The balance of power within company-to-customer relationships has changed. Companies have had a great run from the 1950s to the early 2000s. Consumers devoured media and extra helpings of advertisements. We accepted that companies we patronized offered exactly what we needed. We nodded our heads. But those days are over.
Today, it's the consumer's world, and even in business-to-business land, the buyer is always in the better position. We have an infinite supply of goods and services looking for our consumption. There are seemingly endless possibilities and ever-increasing standards and demands. And when we are less concerned with quality, we just don't care enough to need to know. It makes for a strange place to consider business relationships. That's where etiquette comes in.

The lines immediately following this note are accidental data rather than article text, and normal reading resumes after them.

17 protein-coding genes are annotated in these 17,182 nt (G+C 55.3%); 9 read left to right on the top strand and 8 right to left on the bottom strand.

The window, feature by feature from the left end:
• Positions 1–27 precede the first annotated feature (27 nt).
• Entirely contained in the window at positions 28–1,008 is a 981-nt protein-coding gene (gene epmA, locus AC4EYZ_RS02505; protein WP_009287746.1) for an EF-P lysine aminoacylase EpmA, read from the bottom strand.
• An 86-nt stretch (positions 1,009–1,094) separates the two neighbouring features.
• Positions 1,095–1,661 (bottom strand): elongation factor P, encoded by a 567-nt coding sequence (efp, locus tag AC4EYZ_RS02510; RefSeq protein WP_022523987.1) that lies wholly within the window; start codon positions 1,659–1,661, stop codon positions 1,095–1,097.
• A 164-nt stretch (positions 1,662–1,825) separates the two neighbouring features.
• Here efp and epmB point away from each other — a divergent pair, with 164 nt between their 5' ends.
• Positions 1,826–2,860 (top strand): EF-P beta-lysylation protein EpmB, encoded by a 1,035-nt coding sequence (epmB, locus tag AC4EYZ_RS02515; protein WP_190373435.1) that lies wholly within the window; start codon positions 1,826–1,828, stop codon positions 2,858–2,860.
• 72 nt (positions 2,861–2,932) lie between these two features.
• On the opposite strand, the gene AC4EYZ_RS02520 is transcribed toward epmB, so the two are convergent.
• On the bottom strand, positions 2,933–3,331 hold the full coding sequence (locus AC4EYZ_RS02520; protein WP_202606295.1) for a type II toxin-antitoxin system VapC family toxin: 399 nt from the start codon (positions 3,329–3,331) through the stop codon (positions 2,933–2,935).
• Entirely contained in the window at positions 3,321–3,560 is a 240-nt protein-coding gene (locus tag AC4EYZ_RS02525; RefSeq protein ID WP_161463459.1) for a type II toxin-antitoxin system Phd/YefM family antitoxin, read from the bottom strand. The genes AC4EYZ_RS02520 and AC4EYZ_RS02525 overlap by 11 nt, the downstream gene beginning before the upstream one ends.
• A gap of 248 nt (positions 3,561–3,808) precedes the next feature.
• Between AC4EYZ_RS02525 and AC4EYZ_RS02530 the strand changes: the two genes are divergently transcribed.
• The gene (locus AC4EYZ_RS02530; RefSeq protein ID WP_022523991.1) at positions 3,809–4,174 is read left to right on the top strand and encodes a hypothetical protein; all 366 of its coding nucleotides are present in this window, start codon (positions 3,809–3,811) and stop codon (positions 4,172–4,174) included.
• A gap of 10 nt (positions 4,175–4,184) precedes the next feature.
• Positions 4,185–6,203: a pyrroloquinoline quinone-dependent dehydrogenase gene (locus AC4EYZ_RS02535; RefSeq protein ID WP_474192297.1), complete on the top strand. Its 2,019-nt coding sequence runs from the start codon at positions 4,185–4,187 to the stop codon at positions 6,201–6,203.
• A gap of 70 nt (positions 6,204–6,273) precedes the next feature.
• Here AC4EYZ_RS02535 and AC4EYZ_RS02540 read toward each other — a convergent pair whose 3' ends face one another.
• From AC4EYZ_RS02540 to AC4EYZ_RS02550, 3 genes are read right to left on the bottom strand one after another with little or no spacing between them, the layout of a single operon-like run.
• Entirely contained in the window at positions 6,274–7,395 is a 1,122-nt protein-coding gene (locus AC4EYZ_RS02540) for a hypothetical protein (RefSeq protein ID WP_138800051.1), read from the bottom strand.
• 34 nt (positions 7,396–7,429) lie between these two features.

In the days when mass communication and pure advertising were all the rage, or at least the norm, etiquette was something used only by actors, copywriters, and the HR department. Look at your company's employee performance reviews. Is there anything there about etiquette? Maybe it's hidden in the company code of conduct. Are you familiar with that document? You get to read it and sign it every year in the bigger companies. It's something that senior management writes, usually with external forces, and that you're told to read, absorb, embody, and never cross.
In social media, human is the new black. People are the next revolution, and being ...